Nice quantification of the issues involved. So the stuff beyond the heliopause is moving very slowly.
The main point is not that it moves slowly, but that it is very thin. The interstellar medium is practically empty. The scale of the interstellar medium having any effect on planets is many magnitudes longer than other effects such as planet-planet interactions or a close encounter with another star causing planets to move out.What do you expect at such a high altitude in a gravity-well? Once that stuff starts to descend into the gravity-well, though, don't you think it will accelerate? By the time it gets to the planets it may have quite some momentum, no?
Here is a persistent problem with your thinking: You keep imagining stuff just has a natural tendency to fall toward the sun and that stuff is held "up" by some form of pressure. This is not the case. The galaxy is full of forces, with multiple stellar winds, as well as everything orbiting the galaxy in their own orbits. The heliopause is the point where the solar wind becomes comparable with these other forces. It is wrong to think of the heliopause as some cloud of gas that is stuck with the sun and is just waiting to come down when the sun turns off. The heliopause is where the sun's influence becomes no greater than the other normal effects that you get from other stars, or from each particle having its own orbit around the galaxy.
A distant observer, maybe, but what about the dynamics of the system internally?
As a way of example: You are sitting on earth. You are not very far from earth. The gravity that you feel is basically indistinguishable from the gravity that you would feel if all of earth's mass was concentrated at a single point at the centre of the earth. Now imagine that you are 3,000 km down into the earth. Now the gravity that you feel is different. Basically you only feel the gravity of the mass that is below you, but as long as you have spherical symmetry, the gravity that you feel is indistinguishable from what you'd feel if all the mass below you was concentrated at a single point at the centre of the sphere. In a similar way, it is not the same thing being in the middle of a globular cluster with 1 million stars, versus being next to a 1 million solar mass black hole. A black hole would give you things like an event horizon. But notice that most of what you have been talking about in your posts have been references to distant observers. For example, look at the following:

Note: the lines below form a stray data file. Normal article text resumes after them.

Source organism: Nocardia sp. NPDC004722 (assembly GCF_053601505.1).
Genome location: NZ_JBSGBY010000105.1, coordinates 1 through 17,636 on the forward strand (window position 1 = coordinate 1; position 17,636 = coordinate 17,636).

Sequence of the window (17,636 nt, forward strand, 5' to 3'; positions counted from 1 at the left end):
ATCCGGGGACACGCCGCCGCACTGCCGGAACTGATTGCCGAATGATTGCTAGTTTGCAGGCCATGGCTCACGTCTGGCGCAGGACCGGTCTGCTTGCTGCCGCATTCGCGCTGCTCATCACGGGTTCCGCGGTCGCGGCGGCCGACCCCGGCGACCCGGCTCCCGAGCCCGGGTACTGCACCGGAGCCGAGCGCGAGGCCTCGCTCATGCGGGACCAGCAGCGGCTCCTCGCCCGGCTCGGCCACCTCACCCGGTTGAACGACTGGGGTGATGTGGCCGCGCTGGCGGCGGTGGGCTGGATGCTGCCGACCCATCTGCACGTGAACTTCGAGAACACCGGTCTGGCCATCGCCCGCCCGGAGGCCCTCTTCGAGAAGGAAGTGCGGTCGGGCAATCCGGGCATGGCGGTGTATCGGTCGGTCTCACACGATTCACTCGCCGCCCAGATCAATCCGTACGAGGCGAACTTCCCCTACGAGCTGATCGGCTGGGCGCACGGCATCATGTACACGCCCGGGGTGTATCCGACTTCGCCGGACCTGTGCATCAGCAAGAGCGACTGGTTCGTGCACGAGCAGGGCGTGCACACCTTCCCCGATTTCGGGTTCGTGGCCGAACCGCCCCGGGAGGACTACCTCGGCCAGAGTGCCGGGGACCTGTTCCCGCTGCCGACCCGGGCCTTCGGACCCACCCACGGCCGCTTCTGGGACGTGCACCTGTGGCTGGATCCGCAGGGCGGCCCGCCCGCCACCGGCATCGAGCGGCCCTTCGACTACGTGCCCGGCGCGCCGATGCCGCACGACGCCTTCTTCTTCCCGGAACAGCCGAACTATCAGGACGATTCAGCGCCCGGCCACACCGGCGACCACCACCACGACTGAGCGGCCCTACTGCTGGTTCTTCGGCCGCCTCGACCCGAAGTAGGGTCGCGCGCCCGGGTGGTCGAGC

Light will change directions much more traveling through a cloud of dents in spacetime than through a single large gravity-well, no?
This is a reference to what distant observers will see. You are an observing some distant object, and its light could pass through a gravity well formed by either a single huge black hole, or by large number of small stars. To the best of my knowledge, the bending of light would be the same in either case.
I don't know. Personally, I think that gravitational lensing is treated as too isolated a phenomenon. After all, if you look at the variety of optical effects that exist terrestrially, why would you expect in less variety extra-terrestrially? Imo, we're just not able to explore the universe as thoroughly as terrestrial space, so we're somewhat alienated from being able to recognize all the optical variations.
We can see a heck of a lot of universe. Gravitational lensing has been observed many times, always in accordance to Einstein's field equations. Gravitational lensing is a fairly well understood phenomenon. It is worth highlighting that our understanding of gravitational lensing comes from Einstein's field equations, which have been tested very throughly. Some people have this image of physicists looking up at the sky and assuming that whatever they haven't seen yet must not exist. This isn't how we work. We form a model of the universe, and we test it throughly. It is worth noting that gravitational lensing was predicted by Einstein's field equations, and once physicists saw the prediction, they went to look for it (and they saw it).1
There are a lot of calculations and competing models but to my understandig there has not been any observations of the slightest mass gain of the whole Universe.
Cosmology is not my field, but I certainly haven't hear anything about mass gain in the universe, other than the Steady State theory, which suggested that there was no Big Bang, but instead as the universe expands new matter is constantly create to fill up the empty space, so the universe always looks more or less the same. But that theory was debunked a very long time ago with the discovery of the Cosmic Microwave Background Radiation, which is predicted by the Big Bang, and cannot be explained by the steady state.0